Over the past decade, the New Zealand government has created a set of resources to support teachers??? use of assessment for learning. These include Assessment Tools for Teaching and Learning (asTTle), a software program enabling teachers to create personalized but standardized tests for diagnostic purposes, and Assess to Learn (AtoL), an intensive professional development program. These resources were expected to increase teacher agreement that improvement is the major purpose of assessment. Instead, a 2008 sample of teachers completing the Teacher Conceptions of Assessment questionnaire showed significantly higher agreement that assessment is about school accountability than participants in previous national surveys. Unlike previous surveys, the correlation between school accountability and improvement conceptions was not statistically significant. However, as only the improvement conception predicted the practices teachers used to define assessment (?? = .32), it appears that these teachers still saw many of the practices they used in the classroom (e.g. oral and interactive assessments) as improvement-oriented. Interviews with twenty-six of the surveyed teachers identified that while a few saw the new resources as contributing to improvement and accountability purposes, a larger group failed to make that connection. This second group seemed to be unable to accept that tests, an assessment genre traditionally associated with school and student accountability, could be meaningfully used for improvement at the classroom level. These data show that schools and individuals mediate the implementation of any policy initiative and can therefore cause it to have a range of often unintended consequences. In light of this, the thinking of teachers and other educational stakeholders should be taken into account when enacting policy changes.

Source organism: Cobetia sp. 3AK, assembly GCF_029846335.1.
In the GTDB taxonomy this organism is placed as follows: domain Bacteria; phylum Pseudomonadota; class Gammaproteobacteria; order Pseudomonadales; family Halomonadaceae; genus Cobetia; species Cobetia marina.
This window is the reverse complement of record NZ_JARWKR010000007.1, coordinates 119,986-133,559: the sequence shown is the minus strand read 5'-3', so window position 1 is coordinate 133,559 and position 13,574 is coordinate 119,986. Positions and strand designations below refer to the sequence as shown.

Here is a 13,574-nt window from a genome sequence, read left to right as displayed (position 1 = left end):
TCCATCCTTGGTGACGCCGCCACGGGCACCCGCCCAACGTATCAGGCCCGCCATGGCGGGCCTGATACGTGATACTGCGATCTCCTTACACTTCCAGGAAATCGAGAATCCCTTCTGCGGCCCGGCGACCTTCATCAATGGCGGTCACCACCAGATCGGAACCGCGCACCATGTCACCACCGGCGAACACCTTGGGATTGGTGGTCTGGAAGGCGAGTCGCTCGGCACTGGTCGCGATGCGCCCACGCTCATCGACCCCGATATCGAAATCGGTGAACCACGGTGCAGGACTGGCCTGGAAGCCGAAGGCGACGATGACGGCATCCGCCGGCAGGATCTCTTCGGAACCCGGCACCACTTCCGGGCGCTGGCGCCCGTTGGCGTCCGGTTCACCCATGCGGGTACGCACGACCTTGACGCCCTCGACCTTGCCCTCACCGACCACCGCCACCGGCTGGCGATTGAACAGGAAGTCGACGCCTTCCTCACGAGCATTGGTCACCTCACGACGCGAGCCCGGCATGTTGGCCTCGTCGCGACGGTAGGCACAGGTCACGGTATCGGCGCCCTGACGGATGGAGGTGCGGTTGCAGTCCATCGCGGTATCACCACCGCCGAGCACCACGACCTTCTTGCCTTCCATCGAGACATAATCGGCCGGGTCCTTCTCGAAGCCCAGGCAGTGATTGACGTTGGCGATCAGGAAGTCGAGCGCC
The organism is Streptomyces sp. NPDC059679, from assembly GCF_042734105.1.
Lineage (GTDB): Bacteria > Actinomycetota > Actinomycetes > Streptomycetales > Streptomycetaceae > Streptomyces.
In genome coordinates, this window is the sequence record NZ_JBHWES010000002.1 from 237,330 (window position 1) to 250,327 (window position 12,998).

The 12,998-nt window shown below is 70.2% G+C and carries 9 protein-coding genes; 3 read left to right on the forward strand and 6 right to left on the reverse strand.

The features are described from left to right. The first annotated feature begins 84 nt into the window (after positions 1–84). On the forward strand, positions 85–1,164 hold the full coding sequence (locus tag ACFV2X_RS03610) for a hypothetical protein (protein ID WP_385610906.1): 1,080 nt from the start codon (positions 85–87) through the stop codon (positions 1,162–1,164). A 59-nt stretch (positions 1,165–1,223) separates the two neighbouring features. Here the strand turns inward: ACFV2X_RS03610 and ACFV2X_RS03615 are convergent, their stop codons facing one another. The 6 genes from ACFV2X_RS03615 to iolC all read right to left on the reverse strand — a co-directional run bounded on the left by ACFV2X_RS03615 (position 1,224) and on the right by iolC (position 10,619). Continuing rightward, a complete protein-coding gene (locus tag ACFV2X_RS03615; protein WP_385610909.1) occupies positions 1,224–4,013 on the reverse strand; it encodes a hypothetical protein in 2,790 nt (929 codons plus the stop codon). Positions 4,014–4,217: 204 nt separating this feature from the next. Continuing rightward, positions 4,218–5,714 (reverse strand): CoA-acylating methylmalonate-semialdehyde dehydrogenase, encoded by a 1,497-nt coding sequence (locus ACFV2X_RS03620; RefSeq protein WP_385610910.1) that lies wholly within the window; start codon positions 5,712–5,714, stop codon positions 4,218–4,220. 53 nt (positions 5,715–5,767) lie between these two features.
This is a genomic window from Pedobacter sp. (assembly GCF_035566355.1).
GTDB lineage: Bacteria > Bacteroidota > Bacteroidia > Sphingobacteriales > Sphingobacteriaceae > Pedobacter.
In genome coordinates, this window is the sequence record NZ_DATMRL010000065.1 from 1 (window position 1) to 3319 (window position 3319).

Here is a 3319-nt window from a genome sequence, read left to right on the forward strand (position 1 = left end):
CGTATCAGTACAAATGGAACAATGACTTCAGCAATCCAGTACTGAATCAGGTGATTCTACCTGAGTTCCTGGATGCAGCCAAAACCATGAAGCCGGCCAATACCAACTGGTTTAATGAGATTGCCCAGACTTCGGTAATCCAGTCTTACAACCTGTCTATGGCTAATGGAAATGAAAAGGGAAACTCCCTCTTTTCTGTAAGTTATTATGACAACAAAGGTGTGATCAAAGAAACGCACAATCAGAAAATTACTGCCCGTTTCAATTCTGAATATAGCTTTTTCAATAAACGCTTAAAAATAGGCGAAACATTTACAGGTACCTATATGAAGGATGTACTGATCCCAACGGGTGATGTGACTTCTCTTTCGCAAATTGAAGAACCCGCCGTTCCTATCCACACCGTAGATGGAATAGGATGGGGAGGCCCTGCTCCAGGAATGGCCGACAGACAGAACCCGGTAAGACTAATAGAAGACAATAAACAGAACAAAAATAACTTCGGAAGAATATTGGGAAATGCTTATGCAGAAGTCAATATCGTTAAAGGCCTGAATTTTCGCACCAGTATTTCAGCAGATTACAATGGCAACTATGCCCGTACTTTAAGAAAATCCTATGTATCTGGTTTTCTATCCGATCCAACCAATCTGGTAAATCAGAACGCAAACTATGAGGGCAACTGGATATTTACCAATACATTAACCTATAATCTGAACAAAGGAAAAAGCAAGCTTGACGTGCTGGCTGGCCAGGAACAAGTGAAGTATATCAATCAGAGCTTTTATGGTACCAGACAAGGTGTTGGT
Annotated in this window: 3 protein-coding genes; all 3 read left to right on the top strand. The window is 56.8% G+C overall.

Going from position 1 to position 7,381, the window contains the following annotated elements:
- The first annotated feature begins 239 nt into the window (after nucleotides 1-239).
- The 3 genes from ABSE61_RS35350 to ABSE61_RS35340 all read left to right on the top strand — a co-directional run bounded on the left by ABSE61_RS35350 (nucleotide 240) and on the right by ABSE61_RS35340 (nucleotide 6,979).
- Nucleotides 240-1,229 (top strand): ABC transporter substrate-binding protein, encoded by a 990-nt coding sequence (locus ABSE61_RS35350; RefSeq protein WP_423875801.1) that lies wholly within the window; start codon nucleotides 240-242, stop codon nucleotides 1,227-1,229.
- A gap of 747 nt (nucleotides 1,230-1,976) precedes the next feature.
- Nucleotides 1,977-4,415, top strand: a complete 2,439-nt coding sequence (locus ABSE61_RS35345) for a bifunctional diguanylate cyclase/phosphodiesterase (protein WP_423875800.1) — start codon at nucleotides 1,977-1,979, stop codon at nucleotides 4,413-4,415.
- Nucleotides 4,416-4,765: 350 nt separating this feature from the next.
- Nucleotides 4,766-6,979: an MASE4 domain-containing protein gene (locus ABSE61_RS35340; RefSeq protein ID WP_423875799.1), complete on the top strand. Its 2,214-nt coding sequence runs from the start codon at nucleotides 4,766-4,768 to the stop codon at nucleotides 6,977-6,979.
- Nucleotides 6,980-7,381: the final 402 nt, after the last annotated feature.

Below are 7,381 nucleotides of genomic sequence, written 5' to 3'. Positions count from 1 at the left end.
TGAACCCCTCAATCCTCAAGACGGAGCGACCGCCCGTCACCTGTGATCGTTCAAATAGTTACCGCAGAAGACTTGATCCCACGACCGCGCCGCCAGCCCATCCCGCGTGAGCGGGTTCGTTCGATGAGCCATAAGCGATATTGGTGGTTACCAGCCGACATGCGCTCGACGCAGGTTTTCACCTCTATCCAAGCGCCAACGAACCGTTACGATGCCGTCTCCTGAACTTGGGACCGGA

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  • Tensions between knowledge transmission and student-focused teaching approaches to assessment purposes: Helping students improve through transmission

    Chen, J; Brown, Gavin (2016)

    Journal article
    The University of Auckland Library